Harmonization and Standardization of CNS Biomarkers
Rivka Ravid, Royal Dutch Academy of Sciences, speaking at European Lab Automation 2013. Date Posted: Thursday, August 01, 2013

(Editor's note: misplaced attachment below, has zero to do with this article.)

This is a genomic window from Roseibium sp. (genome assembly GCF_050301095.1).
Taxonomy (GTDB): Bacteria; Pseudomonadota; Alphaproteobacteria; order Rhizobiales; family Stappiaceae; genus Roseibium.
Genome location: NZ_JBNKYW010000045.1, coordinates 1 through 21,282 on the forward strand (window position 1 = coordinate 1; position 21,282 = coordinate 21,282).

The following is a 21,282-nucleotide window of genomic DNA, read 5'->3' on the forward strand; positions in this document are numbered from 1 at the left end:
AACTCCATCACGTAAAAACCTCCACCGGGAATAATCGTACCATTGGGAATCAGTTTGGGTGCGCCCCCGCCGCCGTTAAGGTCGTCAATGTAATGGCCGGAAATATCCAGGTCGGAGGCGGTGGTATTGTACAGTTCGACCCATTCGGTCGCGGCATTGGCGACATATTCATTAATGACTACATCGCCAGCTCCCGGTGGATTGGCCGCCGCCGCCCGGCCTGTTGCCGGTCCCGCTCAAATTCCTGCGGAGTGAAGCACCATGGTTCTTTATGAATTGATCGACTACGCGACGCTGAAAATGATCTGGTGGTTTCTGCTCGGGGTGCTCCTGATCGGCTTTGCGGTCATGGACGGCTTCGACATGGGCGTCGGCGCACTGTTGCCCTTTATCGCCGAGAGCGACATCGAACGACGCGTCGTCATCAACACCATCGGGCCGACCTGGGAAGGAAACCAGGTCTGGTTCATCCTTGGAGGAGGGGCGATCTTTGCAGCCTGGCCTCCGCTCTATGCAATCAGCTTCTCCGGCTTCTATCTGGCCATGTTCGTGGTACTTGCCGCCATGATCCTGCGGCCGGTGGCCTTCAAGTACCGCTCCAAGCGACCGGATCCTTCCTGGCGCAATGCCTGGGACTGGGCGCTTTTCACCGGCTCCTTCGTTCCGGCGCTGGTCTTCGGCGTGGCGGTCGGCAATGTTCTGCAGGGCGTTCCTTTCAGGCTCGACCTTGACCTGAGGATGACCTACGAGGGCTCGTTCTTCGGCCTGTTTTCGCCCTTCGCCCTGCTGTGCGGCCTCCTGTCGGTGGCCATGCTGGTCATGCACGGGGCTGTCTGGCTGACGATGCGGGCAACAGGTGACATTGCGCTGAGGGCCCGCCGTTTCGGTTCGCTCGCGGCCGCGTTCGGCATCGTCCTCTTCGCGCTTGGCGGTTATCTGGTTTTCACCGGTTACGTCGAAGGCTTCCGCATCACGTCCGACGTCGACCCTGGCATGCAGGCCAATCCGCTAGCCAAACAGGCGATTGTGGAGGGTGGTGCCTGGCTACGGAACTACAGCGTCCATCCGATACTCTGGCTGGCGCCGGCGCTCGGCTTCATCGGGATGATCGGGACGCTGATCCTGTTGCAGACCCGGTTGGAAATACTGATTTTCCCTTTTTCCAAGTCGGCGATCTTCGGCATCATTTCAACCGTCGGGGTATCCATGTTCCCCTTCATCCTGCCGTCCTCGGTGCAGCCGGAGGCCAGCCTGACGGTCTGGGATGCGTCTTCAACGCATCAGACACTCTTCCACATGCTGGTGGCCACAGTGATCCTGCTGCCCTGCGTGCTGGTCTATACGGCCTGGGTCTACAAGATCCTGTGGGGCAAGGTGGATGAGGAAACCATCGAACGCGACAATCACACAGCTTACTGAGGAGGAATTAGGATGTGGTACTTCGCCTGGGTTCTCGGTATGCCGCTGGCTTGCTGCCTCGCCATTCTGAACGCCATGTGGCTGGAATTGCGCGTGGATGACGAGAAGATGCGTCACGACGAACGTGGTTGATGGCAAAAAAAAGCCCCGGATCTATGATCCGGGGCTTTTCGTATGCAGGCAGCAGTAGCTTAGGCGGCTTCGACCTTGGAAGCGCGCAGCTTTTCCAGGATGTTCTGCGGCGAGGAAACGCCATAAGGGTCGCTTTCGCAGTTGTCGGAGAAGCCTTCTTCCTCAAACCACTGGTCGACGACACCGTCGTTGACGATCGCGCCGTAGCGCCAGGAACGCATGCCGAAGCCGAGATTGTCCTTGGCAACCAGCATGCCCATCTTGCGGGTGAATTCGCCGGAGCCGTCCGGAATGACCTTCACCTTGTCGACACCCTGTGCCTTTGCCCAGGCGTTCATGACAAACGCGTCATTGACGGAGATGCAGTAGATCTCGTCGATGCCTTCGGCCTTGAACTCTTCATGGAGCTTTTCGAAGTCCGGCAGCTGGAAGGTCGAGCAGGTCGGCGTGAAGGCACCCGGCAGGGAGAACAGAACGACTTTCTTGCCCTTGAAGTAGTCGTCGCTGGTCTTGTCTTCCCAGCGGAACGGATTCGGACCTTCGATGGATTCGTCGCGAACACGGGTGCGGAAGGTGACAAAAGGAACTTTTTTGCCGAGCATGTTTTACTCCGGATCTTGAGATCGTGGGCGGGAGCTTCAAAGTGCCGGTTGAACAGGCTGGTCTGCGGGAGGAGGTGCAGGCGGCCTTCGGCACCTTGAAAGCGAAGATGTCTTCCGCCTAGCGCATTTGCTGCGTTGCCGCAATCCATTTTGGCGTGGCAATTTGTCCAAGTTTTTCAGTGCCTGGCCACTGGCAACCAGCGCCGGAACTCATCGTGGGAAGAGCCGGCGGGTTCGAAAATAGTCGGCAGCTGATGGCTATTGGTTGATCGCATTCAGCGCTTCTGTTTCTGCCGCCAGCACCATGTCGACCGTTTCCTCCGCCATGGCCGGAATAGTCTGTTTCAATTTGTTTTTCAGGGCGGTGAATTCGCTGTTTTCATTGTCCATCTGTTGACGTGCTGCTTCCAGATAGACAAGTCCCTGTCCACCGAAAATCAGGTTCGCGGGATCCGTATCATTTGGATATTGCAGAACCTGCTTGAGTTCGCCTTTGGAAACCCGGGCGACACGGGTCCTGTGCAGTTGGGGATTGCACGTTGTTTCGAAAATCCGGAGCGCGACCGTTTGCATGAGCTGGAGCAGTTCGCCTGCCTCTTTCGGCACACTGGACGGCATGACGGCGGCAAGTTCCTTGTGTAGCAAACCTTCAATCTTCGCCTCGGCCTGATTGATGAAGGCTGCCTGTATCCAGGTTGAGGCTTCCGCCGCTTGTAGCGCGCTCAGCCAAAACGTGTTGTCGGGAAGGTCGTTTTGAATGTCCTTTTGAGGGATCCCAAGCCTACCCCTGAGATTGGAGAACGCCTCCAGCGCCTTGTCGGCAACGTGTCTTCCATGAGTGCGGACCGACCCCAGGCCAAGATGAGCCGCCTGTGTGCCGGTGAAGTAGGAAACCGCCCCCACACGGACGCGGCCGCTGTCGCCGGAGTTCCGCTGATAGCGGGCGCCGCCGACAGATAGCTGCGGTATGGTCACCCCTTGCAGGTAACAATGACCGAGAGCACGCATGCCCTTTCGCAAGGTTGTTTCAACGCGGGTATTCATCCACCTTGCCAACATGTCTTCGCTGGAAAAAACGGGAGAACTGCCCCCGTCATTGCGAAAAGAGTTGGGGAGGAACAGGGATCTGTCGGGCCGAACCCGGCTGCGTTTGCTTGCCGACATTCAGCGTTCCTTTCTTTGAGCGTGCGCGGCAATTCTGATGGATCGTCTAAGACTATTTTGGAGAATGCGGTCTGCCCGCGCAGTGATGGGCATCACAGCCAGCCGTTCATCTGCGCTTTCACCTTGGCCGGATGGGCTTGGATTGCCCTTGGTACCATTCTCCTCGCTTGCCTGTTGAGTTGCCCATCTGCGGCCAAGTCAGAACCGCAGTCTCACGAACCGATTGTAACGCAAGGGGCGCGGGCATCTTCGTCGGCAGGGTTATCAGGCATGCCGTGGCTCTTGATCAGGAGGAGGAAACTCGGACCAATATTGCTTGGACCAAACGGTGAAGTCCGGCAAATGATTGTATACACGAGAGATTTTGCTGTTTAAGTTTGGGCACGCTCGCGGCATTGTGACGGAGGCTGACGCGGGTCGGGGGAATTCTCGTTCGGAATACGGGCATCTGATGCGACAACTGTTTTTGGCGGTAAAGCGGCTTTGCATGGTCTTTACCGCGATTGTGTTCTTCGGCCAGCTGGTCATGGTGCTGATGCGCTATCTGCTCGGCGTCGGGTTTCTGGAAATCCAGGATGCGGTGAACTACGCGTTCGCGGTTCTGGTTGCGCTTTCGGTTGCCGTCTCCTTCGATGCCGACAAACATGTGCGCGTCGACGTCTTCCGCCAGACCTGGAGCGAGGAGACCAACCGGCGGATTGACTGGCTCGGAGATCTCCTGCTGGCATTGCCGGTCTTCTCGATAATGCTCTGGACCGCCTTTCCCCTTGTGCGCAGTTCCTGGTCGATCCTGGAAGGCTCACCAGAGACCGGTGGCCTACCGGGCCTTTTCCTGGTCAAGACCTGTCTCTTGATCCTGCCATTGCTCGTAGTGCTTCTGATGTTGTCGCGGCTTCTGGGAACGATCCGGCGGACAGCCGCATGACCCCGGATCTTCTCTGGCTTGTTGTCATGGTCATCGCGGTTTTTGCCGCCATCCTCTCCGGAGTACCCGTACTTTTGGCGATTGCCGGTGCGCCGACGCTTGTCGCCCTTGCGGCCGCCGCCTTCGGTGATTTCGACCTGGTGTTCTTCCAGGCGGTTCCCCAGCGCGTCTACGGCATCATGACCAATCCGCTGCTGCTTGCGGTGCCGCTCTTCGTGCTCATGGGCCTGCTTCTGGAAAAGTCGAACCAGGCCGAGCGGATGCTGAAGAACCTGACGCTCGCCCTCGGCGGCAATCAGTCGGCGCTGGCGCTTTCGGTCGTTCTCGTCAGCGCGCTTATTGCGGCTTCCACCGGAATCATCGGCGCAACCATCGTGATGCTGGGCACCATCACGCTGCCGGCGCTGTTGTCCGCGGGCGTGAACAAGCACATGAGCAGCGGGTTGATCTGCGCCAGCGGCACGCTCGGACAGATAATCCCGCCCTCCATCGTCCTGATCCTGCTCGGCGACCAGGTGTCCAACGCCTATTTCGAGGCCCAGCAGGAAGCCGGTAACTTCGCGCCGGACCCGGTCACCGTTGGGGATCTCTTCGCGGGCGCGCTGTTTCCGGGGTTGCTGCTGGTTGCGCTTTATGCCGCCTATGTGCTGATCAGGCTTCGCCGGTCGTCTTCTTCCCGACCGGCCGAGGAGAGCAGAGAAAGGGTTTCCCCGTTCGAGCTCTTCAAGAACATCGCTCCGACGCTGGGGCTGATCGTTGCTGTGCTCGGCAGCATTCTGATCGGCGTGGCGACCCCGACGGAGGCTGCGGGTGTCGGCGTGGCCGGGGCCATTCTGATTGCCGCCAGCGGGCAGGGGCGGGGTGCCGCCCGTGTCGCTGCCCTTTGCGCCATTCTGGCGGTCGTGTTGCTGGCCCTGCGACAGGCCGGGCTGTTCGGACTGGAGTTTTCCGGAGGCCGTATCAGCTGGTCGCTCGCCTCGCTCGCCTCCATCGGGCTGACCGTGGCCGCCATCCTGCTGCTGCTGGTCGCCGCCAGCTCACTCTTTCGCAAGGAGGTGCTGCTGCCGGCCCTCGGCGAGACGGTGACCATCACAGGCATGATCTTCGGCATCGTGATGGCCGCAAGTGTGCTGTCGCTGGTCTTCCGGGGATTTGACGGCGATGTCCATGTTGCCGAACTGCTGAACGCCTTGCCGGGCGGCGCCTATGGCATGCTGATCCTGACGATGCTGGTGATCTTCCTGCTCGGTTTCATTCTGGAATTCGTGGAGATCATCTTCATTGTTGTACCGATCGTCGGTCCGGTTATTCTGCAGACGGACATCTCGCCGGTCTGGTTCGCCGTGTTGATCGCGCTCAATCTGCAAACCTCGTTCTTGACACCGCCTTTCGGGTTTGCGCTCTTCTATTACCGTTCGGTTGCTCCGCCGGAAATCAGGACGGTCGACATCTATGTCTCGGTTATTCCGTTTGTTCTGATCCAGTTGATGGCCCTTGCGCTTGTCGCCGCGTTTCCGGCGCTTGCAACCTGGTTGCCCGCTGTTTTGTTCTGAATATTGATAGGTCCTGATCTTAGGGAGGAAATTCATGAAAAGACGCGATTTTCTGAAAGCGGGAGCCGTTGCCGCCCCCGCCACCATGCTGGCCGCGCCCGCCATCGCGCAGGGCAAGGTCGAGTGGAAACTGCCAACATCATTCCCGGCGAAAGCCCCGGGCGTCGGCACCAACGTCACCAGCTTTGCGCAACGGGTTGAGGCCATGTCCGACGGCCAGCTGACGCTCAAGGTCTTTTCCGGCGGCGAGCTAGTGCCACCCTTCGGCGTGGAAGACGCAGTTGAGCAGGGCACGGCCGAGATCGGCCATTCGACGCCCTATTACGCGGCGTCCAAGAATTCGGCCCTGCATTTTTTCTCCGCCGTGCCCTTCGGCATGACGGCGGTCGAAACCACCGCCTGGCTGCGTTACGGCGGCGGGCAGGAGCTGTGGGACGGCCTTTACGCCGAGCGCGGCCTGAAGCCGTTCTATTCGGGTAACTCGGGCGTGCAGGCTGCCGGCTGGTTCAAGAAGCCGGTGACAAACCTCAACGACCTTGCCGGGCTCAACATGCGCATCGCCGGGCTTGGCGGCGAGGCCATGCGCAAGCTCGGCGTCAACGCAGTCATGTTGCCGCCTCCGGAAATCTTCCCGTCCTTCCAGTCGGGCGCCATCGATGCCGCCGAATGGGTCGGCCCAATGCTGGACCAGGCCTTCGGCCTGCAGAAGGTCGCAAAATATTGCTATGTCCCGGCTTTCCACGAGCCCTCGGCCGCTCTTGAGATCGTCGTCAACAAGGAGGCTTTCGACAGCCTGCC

Charting Kidney Cancer Metabolism Changes in cell metabolism are increasingly recognized as an important way tumors develop and progress, yet these changes are hard to measure and interpret. A new tool designed by MSK scientists allows users to identify metabolic changes in kidney cancer tumors that may one day be targets for therapy.Cytoskeleton Crew Findings confirm sugar's role in helping cancers survive by changing cellular architecture.Microbiome May Hold the Key to Fighting Obesity In a unique study of free-ranging brown bears, Swedish researchers were able to show that the bears’ dietary variation goes hand-in-hand with dramatic changes in the animal’s gut microbiota.Cancer Cells Kill Off Healthy Neighbours Cancer cells create space to grow by killing off surrounding healthy cells, according to UK researchers working with fruit flies.Future of Medicine Could be Found in a Tiny Crystal Ball A Drexel University materials scientist has discovered a way to grow a crystal ball in a lab. Not the kind that soothsayers use to predict the future, but a microscopic version that could be used to encapsulate medication in a way that would allow it to deliver its curative payload more effectively inside the body.Toxicity Testing With Cultured Liver Cells Microreactor replaces animal testing. Proteins Seek, Attack, Destroy Tumor Cells in Bloodstream Using white blood cells to ferry potent cancer-killing proteins through the bloodstream virtually eliminates metastatic prostate cancer in mice, Cornell researchers have confirmed. Why Do Some Infections Persist? In preparing for the possibility of an antibiotic onslaught, some bacterial cultures adopt an all-for-one/one-for-all strategy that would make a socialist proud, University of Vermont researchers have found. Flipping Molecular 'Switch' May Reduce Nicotine's Effects in the Brain Scientists at The Scripps Research Institute (TSRI) have discovered that a lipid (fat molecule) in brain cells may act as a “switch” to increase or decrease the motivation to consume nicotine.TSRI Team Comes Together with Rare Disease Community Don’t worry, science fiction fans, the machines aren’t taking over quite yet. It turns out humans still beat computers at reading and comprehending text.